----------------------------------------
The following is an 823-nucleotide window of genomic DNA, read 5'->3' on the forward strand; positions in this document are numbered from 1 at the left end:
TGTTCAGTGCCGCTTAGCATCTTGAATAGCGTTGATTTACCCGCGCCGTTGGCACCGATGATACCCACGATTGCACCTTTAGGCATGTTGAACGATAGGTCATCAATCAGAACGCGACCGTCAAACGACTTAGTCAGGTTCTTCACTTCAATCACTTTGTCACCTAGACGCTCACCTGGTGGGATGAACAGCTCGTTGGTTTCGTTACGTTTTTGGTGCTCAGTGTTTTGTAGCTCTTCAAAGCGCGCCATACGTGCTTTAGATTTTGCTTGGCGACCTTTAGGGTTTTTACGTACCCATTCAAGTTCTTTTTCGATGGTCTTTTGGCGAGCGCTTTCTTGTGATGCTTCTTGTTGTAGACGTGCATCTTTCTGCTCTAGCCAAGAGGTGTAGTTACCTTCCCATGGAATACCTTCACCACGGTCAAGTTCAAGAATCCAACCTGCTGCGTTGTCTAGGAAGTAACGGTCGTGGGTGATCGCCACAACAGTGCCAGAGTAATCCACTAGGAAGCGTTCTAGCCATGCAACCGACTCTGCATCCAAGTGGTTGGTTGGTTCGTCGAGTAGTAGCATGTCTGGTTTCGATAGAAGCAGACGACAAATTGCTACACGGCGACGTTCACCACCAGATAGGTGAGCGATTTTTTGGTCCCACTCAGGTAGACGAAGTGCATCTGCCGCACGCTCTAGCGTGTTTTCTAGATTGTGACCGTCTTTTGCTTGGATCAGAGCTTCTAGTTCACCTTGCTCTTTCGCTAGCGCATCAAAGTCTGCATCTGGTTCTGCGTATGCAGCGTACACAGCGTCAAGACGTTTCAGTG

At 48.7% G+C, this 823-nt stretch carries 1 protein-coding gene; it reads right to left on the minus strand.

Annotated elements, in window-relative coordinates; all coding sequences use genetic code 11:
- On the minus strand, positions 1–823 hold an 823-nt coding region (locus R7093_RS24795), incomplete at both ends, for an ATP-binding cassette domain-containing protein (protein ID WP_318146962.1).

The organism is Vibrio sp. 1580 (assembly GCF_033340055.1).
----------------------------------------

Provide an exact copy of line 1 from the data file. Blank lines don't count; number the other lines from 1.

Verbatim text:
The following is an 823-nucleotide window of genomic DNA, read 5'->3' on the forward strand; positions in this document are numbered from 1 at the left end: